Construction is rolling at the soccer and softball complex at Plante’s Ferry Park.
Crews are in the midst of cutting 25 acres of trees, mostly unhealthy ones. Stump removal and rough grading will come next.
And perhaps best, all of this fall’s work is donated - roughly $250,000 worth, said complex promoter Gib Brumback.
“Yes, we’re under construction and the majority of people don’t know it, and don’t realize this is going to get done,” Brumback said. Out of about $1.2 million needed to build the complex, only $300,000 must still be raised.
An Army Reserve unit will handle the stump removal and rough grading as a community project, said Capt. William Garrison. About 10 to 15 so-called “weekend warriors,” mostly from various parts of Spokane, will tackle the project.
Ponderay Valley Fibre Inc. of Usk, Wash., is harvesting the trees.
Brumback estimated the value of the clearing work at $100,000, and the grading work at more than $150,000.
Wes Blore of Ponderay Valley described the trees as borderline in quality. He also put a lower dollar value on the donation than Brumbeck did, saying the operation amounts to a $15,000 or $20,000 inkind donation. Healthy trees that would add shade or landscaping around the parking lots and concession stand will remain.
The stand of trees, once known as Black’s Tree Farm, was an experimental planting once owned by Inland Empire Paper Co. The trees - Douglas fir, Norway spruce, cottonwood and Scotch and ponderosa pines planted in the 1950s - were never thinned. The site was acquired by the county in 1991.
Neighbors have complained over the years that the site was used for dumping and parties.
The 659th Engineer Company (Construction Support) U.S. Army Reserve expects to start its work next weekend, Garrison said.
“This is our first community project in this area. We’re excited about it,” Garrison said. “When all is said and done, my people will be able to … come back and say, ‘Hey, I did that.”’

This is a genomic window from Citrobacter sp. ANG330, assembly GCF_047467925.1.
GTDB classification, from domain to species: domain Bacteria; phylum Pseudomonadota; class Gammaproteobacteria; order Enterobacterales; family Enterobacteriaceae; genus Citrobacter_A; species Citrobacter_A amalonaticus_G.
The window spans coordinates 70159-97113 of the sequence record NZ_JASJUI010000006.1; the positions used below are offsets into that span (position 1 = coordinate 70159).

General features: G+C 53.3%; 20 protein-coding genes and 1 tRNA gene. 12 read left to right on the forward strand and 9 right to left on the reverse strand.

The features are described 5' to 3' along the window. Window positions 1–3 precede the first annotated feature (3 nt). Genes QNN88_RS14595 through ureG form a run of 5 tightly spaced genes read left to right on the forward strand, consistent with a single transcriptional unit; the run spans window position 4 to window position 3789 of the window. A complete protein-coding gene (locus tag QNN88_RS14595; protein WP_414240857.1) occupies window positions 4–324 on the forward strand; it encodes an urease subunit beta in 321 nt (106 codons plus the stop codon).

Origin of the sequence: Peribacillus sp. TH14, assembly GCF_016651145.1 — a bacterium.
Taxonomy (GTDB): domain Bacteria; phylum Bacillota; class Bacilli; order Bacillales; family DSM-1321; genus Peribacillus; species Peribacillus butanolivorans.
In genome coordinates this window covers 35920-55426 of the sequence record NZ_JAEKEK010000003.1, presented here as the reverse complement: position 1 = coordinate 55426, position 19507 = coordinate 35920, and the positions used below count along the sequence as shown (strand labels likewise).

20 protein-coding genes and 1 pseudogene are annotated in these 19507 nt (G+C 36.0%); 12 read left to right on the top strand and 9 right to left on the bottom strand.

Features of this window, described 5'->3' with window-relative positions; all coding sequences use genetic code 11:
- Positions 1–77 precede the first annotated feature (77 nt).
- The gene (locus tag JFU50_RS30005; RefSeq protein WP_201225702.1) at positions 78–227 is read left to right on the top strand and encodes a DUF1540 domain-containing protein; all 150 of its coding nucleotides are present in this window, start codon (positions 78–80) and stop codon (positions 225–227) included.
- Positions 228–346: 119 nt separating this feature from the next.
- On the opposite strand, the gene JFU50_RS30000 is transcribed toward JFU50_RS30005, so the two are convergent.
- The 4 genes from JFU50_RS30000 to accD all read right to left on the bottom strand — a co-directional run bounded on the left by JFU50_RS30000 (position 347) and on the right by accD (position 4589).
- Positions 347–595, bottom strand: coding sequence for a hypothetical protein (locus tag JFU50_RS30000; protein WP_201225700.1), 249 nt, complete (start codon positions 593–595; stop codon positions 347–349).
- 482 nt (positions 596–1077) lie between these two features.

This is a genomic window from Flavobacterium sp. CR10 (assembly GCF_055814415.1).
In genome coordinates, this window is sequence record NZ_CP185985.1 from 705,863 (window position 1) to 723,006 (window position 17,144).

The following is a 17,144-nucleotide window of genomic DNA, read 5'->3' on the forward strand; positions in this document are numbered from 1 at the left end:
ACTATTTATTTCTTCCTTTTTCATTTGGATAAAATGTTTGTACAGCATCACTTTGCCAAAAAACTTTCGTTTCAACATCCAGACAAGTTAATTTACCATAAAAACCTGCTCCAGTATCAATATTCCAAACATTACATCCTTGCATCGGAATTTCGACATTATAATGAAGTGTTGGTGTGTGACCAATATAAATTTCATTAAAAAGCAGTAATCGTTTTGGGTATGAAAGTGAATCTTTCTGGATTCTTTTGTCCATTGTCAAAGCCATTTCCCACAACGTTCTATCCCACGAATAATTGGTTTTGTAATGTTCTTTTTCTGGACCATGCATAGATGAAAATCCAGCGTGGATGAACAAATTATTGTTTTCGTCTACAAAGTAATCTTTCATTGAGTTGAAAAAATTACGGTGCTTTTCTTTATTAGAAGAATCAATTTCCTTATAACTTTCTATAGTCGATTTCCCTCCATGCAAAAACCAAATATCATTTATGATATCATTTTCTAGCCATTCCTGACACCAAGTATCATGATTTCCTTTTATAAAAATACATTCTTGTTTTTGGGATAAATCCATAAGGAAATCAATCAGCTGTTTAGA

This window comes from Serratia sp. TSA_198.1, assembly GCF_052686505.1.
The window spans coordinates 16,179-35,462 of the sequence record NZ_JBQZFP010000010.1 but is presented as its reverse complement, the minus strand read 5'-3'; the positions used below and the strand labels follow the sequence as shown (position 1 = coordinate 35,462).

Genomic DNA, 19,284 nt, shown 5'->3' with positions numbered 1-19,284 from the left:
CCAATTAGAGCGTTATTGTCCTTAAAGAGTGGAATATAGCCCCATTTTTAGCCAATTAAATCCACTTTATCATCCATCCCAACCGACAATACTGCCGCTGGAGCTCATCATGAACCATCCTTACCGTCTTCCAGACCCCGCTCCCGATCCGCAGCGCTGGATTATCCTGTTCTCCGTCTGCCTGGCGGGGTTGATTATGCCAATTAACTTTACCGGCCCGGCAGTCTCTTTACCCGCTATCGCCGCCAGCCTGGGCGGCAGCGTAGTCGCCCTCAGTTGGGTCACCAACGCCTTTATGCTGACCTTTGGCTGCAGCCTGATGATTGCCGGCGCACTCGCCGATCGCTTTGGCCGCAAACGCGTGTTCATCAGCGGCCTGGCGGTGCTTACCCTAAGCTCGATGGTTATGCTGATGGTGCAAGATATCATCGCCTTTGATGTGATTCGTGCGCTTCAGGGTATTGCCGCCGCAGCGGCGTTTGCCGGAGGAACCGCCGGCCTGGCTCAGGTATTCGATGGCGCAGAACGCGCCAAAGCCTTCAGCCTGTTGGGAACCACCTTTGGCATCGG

Garrison said his unit is able to do community projects, as long as they fit into his training criteria and his resources.
The soccer and softball complex will eventually encompass 14 soccer fields, 2 softball fields, a playground and a spur off the Centennial Trail. It has $500,000 in state and county funding.
The project also has about $300,000 in in-kind contributions, plus $100,000 in cash. Still needed is another $300,000 in cash or in-kind donations, Brumback said.
Next spring, the irrigation work, fine grading and seeding should occur at the site on East Wellesley, said Brumback and Wyn Birkenthal, county parks and recreation director. A 2,000-square-foot concession building with restrooms is to be built next summer. Brumback said he hopes most of the labor and materials for that building will be donated.
He’s also searching for donated use of a large track bulldozer and a scraper this fall. For next spring, he’s got his eye out for a road grader.
The Spokane Valley Junior Soccer Association is also working on several fund-raising approaches: everything from pizza purchases with a percentage going to the soccer complex, to sponsoring a sprinkler head for $100. Or sponsoring a field - which would bear the donor’s name in perpetuity - for $15,000.
Brumback said that donations from “the little guy” have come in more slowly than he hoped. Major tournaments at the completed complex will pour up to $5 million a year into Valley businesses, he estimated.
For more information about the project, call the soccer association at 922-7910. Or to learn about making a major contribution, contact Brumback at 924-3939.
, DataTimes ILLUSTRATION: Photo
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